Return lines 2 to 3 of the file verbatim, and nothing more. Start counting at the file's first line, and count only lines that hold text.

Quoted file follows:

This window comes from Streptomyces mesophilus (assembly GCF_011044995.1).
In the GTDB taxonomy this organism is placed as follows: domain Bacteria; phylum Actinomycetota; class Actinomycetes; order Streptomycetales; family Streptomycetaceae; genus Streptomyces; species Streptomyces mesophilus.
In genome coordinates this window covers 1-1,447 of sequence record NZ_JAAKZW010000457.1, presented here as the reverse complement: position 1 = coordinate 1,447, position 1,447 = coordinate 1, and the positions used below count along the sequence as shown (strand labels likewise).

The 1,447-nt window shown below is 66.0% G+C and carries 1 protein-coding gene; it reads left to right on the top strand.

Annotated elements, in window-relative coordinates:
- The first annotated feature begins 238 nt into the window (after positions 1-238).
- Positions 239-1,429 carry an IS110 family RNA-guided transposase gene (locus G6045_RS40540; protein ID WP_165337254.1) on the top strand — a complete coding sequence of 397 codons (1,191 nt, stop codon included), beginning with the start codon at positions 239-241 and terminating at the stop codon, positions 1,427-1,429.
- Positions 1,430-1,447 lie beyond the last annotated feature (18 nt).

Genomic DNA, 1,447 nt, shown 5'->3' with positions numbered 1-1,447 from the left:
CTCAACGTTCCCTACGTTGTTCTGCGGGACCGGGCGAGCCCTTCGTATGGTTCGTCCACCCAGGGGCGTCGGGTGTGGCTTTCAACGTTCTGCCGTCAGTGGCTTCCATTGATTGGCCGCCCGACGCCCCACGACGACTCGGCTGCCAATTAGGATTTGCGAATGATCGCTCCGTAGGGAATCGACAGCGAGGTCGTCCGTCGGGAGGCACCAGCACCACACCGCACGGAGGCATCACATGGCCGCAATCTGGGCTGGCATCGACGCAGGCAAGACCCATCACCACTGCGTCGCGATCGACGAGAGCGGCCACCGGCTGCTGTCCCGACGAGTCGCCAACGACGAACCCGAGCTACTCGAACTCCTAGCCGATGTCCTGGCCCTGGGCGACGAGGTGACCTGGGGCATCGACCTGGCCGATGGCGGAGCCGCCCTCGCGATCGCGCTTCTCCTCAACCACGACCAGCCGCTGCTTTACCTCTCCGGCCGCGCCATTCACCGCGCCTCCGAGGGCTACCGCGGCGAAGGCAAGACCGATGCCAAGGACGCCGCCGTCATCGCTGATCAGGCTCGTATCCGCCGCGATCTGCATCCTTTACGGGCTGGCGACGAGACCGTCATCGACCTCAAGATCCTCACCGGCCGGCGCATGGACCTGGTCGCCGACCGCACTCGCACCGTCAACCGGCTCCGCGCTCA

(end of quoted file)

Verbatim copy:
In the GTDB taxonomy this organism is placed as follows: domain Bacteria; phylum Actinomycetota; class Actinomycetes; order Streptomycetales; family Streptomycetaceae; genus Streptomyces; species Streptomyces mesophilus.
In genome coordinates this window covers 1-1,447 of sequence record NZ_JAAKZW010000457.1, presented here as the reverse complement: position 1 = coordinate 1,447, position 1,447 = coordinate 1, and the positions used below count along the sequence as shown (strand labels likewise).